Former FTX CEO Sam Bankman-Fried (SBF) said in a tweet on Nov. 23 that he plans to speak with Andrew Ross Sorkin at the annual New York Times Dealbook Summit on Nov. 30. SBF’s tweet received a fair amount of attention in response and no confirmation of whether the former FTX exec will appear in person or virtually.
Criticism abounds after SBF reveals he will be speaking with Andrew Ross Sorkin at this year’s Dealbook Summit
After the New York Times (NYT) published an article about Sam Bankman-Fried sleeping better and playing video games, someone joked that tweets And said that day that if SBF plans to attend this year’s Dealbook Summit, he “definitely will [be] Decreased. Coincidentally, SBF is still listed as attending the meeting, and according to a tweet from SBF on Wednesday, he plans to speak at the event.
“I will be with [Andrew Ross Sorkin] At the @dealbook summit next Wednesday (11/30),” ex-FTX CEO tweets. Immediately after SBF’s tweet, he was criticized for not being able to attend the NYT event.
Twitter account @wsbchairman ask: “How did this guy steal billions and now speak at a summit as a free man?” A person who replied to SBF said Bernie Madoff wasn’t so lucky when the twitter account @fintwit popped up Say:
In 2008, Bernie Madoff was arrested within 24 hours of his fraud being revealed. In 2022, Sam Bankman-Fried will appear at the New York Times Dealbook Summit after his fraud is revealed.
SBF’s tweet got large number of harsh response People asked why the former FTX CEO was allowed to speak at such an event. Other speakers included Meta CEO Mark Zuckerberg, Tiktok CEO Shou Chew, U.S. Treasury Secretary Janet Yellen, Ukrainian President Volodymyr Zelensky and Former US Vice President Mike Pence.
Since Sam Bankman-Fried founded FTX, he has spent or promised to steal hundreds of millions of dollars from 1 million people in political and charitable donations, consulting fees, media outlets, and real estate investments.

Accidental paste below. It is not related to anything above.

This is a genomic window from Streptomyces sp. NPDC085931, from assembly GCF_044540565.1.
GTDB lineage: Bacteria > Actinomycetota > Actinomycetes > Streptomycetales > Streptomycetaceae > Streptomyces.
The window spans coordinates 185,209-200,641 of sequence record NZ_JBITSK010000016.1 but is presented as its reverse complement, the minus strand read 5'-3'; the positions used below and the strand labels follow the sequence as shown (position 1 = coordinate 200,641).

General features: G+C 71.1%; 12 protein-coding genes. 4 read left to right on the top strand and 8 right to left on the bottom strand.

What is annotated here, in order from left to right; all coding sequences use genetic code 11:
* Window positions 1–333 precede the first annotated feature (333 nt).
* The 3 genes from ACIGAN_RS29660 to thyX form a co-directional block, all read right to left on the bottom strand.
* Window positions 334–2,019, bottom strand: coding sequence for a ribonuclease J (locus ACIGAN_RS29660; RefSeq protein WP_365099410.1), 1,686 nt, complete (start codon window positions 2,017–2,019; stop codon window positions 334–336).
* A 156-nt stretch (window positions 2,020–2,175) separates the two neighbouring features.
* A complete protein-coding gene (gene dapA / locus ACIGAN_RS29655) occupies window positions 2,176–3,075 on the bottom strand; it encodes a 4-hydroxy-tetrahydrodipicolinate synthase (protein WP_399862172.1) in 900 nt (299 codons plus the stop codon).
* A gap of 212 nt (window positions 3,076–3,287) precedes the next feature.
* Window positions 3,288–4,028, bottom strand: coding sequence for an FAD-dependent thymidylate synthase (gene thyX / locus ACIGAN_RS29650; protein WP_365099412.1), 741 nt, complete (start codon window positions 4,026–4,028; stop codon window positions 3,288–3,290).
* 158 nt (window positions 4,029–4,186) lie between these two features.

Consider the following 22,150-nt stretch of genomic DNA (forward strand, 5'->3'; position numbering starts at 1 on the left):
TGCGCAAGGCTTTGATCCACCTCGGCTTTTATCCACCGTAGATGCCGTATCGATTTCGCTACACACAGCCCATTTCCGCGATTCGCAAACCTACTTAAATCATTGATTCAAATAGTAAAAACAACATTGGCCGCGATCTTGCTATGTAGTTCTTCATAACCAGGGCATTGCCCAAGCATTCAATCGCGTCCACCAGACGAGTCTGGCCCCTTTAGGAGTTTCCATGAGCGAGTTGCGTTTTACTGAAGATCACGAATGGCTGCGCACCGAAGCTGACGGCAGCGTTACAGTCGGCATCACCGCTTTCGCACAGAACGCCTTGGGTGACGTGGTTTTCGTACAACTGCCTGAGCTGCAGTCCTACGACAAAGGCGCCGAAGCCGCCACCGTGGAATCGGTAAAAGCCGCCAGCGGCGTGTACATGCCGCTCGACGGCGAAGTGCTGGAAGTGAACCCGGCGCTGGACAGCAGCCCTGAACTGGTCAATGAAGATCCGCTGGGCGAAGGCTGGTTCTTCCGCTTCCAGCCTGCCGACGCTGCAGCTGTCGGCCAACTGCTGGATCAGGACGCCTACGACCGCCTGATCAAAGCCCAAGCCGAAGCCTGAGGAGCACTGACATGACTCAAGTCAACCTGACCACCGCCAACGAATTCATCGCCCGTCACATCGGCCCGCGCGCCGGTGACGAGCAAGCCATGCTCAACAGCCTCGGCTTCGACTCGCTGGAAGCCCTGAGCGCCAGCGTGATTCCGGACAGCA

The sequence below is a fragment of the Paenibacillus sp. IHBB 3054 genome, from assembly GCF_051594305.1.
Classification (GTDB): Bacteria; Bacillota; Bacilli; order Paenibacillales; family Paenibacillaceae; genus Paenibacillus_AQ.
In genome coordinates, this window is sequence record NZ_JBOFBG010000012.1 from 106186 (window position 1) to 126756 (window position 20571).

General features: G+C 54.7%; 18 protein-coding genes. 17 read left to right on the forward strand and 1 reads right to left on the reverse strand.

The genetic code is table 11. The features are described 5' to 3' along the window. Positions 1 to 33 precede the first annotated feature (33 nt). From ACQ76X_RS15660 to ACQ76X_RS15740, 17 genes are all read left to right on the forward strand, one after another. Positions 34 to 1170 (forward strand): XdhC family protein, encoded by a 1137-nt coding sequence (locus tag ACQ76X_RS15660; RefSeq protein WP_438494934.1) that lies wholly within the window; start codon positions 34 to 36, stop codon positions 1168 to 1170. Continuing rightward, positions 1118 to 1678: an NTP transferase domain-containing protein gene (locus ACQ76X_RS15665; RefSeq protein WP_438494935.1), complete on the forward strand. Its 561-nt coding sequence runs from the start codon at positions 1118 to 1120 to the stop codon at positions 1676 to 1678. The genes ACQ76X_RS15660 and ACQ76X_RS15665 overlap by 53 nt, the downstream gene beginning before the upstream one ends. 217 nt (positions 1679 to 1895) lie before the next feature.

There @dealbook, fixed for you. https://t.co/eh3UrGh889
The November 30th event will be moderated by NYT columnist and Dealbook founder Sorkin. “Every year, we bring together the most important figures at the intersection of business, policy and culture that shape society,” Sorkin is quoted as saying on the event website.
SBF’s tweets also have unique privacy settings, and only people SBF follows or mentions in his tweets can reply. One person who was able to reply to SBF’s tweet, long-time Bitcoin holder Bruce Fenton, said he thought people would love to hear some topics.
“Great to hear: when/how do you decide to accept client money [and] Using them as collateral for loans – a bigger issue than a margin issue [and] is being brushed off,” Fenton Say to SBF. “More about the political donation process [and] What those conversations were like behind closed doors,” Fenton added.
SBF was also featured in a Dealbook NYT article titled: “An Insight into Sam Bankman-Fried’s Quest to Win Friends and Influence Others.” according to On the Dealbook Twitter account, the article talks about SBF’s “charity” and “charitable donations.” Dealbook’s tweet was also watched by a large number of netizens not approved The way the New York Times covers SBF.
one person wrote: “Sam Bankman-Fried is a criminal who stole billions from his clients.”
tags in this story
Andrew Ross Sorkin, Bruce Fenton, Criticism, Dealbook Summit, Former FTX CEO, FTX Crash, FTX Aftermath, Janet Yellen, Mark Zuckerberg, Mike Pence, Mocked, New York Times, NYT, NYT article, NYT Dealbook Summit, Sam Bankman-Fried , Sam Bankman-Fried (SBF), sbf, SBF Dealbook Summit, Shou Chew, Volodymyr Zelensky, wsbchairman
What do you think of SBF’s presentation at the NYT Dealbook conference? Let us know your thoughts on this topic in the comments section below.
Jamie Redman is the Head of News for Bitcoin.com News and a fintech reporter based in Florida. Redman has been an active member of the cryptocurrency community since 2011. He is passionate about Bitcoin, open source code and decentralized applications. Since September 2015, Redman has written over 6,000 articles for Bitcoin.com News about the disruptive protocols emerging today.
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